Low Tech Innovation

by Winston Sun, MBA ‘16 (4/7/15)

Winston Sun, MBA ‘16

 

I recently visited Welch Allyn, the leader in medical diagnostic equipment. The company holds many patents, but the most impressive one for me is a very simple one, the FlexiPort® Disposable Blood Pressure Cuffs. It’s on a very different and promising end of the innovation spectrum compared with ordinary inventions.

Simple is the unique charm of FlexiPort. The whole device is made by compressing several layers of polypropylene and attaching a single-point connection. Patients wear the cuff for the duration of their stay, and nurses secure pressure data by attaching a tube into the cuff connector.

Due to the wide availability of material and mature technology to mass produce, product cost is minimal. It solves issues with cross infection created by traditional shared cuffs and improves cost efficiency through the elimination of tubes and multiple connectors. Market demand is huge. High demand coupled with low cost creates huge economic value for the producer.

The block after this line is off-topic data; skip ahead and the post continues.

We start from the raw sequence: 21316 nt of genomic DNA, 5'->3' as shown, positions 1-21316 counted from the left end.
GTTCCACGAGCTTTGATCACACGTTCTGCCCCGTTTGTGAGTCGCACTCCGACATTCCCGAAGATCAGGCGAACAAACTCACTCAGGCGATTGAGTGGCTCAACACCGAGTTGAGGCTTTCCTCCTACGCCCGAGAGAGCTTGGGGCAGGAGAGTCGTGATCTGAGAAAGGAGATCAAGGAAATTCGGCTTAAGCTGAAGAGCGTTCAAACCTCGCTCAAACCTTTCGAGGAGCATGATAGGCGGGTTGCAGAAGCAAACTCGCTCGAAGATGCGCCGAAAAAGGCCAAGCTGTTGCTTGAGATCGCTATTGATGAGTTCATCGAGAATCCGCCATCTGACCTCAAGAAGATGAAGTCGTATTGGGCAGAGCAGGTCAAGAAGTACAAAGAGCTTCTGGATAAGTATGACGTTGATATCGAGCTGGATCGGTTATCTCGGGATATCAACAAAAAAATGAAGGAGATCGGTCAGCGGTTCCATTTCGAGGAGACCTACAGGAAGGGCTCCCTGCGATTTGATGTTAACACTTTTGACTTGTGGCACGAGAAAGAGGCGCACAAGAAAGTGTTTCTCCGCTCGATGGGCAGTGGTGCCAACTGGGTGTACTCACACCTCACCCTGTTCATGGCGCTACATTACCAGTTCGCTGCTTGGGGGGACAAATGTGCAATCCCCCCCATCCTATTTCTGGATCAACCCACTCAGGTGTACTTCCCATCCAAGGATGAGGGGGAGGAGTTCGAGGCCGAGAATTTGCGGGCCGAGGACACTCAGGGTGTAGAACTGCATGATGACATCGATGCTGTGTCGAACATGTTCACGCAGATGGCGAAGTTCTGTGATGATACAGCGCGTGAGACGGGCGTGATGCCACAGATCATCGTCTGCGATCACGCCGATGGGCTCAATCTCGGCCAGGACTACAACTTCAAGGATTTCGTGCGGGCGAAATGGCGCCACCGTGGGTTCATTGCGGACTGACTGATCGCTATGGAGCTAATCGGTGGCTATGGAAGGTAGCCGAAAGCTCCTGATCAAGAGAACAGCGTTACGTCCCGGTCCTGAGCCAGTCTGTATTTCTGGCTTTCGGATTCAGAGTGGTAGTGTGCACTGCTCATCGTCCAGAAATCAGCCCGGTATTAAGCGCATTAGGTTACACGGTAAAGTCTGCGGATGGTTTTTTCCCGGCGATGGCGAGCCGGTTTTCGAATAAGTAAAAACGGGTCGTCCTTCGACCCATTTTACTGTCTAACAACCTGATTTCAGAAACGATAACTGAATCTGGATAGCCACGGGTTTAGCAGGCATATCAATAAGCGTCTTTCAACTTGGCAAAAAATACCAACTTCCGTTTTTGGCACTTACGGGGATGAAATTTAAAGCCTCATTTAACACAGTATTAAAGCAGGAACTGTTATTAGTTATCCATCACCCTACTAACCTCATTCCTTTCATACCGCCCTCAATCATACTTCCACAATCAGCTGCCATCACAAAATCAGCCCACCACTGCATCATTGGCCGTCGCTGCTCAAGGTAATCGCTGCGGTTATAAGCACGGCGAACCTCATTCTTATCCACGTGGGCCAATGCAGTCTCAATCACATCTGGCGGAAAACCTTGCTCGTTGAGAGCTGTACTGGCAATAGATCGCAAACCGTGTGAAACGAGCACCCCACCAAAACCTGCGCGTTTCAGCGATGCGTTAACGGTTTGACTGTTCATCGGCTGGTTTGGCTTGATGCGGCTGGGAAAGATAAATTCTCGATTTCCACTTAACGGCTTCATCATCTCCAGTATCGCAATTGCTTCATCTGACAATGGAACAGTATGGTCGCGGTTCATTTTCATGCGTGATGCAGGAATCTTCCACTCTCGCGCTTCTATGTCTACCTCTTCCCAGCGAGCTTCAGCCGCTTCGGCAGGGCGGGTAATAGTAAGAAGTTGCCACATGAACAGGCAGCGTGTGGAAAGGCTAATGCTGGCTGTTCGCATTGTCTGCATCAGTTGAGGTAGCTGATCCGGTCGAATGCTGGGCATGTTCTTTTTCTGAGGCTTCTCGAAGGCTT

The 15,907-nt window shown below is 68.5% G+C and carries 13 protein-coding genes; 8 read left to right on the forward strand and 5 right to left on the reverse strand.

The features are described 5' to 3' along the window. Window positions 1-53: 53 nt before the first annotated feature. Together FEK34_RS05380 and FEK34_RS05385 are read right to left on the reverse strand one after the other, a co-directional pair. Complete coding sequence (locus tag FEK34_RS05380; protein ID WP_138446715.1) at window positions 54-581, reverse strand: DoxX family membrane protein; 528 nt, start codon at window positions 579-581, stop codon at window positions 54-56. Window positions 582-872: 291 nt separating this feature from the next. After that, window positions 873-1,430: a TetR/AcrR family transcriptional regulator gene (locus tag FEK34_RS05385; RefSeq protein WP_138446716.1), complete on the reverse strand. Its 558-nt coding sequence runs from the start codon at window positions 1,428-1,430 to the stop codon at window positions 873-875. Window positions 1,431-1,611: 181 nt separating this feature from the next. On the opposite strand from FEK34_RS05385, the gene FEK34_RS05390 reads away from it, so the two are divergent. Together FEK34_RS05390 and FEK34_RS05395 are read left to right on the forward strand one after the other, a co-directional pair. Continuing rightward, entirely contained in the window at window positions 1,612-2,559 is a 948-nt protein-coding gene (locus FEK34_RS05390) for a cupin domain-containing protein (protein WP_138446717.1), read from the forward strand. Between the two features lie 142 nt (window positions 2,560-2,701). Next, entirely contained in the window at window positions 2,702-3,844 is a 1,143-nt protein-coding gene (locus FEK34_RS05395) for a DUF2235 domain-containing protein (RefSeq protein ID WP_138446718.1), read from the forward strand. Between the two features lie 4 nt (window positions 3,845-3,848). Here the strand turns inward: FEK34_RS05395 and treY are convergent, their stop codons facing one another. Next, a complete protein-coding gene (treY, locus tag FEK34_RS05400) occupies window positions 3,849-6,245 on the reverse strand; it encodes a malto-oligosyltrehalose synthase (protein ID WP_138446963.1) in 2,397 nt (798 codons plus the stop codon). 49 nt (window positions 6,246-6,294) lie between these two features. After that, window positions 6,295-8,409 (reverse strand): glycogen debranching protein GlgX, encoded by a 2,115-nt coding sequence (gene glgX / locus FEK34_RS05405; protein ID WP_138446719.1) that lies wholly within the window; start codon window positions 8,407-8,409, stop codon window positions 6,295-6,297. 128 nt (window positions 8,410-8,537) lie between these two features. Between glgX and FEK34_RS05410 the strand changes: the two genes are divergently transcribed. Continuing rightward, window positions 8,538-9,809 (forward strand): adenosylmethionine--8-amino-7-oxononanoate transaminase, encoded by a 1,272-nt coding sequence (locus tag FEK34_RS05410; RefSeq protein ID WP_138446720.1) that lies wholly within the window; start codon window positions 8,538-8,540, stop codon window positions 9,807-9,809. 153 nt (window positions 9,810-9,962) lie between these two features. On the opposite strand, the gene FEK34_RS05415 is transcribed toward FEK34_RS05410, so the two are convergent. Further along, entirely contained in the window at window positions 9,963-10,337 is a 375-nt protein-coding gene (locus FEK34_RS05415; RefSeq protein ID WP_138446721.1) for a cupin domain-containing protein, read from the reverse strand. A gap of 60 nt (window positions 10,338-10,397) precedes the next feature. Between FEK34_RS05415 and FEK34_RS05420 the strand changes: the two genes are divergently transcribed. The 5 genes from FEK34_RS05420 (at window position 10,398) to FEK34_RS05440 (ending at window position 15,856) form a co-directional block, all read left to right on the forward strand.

When we talk about innovation, mainstream media and business press are awash with praise for high-tech innovations, and seemingly gush over every Big Idea as though it’s the best thing since sliced bread. But R&D cost and the complexity of the innovation are not perfect measures for efficiency. Many breakthrough products actually fail to deliver reasonable rewards. In the 1990s Michelin developed a revolutionary new brand of tire with sensors and an internal hard wheel that could run almost perfectly for 125 miles after a puncture. Yet, by 2007 the product was such a failure that Michelin had to abandon it. We can identify a whole list of such innovations, which cost millions of dollars to develop but barely generate any profit.

The lesson I learned from Welch Allyn is that innovation should start from customer demand. Waiting for a scientist to run out of the lab and proclaim “Eureka” is dangerous for a company. The company needs to determine how to develop a product to meet customer demand. The path is full of uncertainty and can be dangerous. If the process can originate from the customer, the whole process will be more anticipatable. 3M is an excellent example of low tech innovation. Post-it Notes and damage-free hanging solutions do not include complex technology, but can solve specific demand of customers.

There are still plenty of opportunities in the low-tech innovation field. The biggest issue for companies involves culling customer demand and communicating these demands to research scientists.